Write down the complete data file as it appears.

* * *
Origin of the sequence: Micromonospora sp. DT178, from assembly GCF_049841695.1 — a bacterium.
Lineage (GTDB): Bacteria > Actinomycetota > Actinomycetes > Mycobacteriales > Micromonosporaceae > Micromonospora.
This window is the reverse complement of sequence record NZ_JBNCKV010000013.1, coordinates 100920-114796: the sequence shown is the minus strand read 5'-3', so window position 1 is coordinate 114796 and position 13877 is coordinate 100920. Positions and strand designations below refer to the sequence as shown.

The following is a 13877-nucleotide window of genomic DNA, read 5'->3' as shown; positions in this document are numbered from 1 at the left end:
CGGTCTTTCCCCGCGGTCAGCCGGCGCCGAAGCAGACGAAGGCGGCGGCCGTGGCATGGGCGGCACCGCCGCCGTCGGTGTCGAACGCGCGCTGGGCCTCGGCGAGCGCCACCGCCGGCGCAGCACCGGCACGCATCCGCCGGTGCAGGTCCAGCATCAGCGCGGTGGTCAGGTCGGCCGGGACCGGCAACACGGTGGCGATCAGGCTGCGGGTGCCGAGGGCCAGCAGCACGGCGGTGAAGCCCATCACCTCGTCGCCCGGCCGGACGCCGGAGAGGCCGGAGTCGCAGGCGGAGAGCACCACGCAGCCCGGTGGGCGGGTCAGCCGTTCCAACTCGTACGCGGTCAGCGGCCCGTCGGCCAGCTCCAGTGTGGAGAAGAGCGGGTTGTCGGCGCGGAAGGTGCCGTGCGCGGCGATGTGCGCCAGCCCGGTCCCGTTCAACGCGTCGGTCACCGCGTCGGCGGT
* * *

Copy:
Origin of the sequence: Micromonospora sp. DT178, from assembly GCF_049841695.1 — a bacterium.
Lineage (GTDB): Bacteria > Actinomycetota > Actinomycetes > Mycobacteriales > Micromonosporaceae > Micromonospora.
This window is the reverse complement of sequence record NZ_JBNCKV010000013.1, coordinates 100920-114796: the sequence shown is the minus strand read 5'-3', so window position 1 is coordinate 114796 and position 13877 is coordinate 100920. Positions and strand designations below refer to the sequence as shown.

The following is a 13877-nucleotide window of genomic DNA, read 5'->3' as shown; positions in this document are numbered from 1 at the left end:
CGGTCTTTCCCCGCGGTCAGCCGGCGCCGAAGCAGACGAAGGCGGCGGCCGTGGCATGGGCGGCACCGCCGCCGTCGGTGTCGAACGCGCGCTGGGCCTCGGCGAGCGCCACCGCCGGCGCAGCACCGGCACGCATCCGCCGGTGCAGGTCCAGCATCAGCGCGGTGGTCAGGTCGGCCGGGACCGGCAACACGGTGGCGATCAGGCTGCGGGTGCCGAGGGCCAGCAGCACGGCGGTGAAGCCCATCACCTCGTCGCCCGGCCGGACGCCGGAGAGGCCGGAGTCGCAGGCGGAGAGCACCACGCAGCCCGGTGGGCGGGTCAGCCGTTCCAACTCGTACGCGGTCAGCGGCCCGTCGGCCAGCTCCAGTGTGGAGAAGAGCGGGTTGTCGGCGCGGAAGGTGCCGTGCGCGGCGATGTGCGCCAGCCCGGTCCCGTTCAACGCGTCGGTCACCGCGTCGGCGGT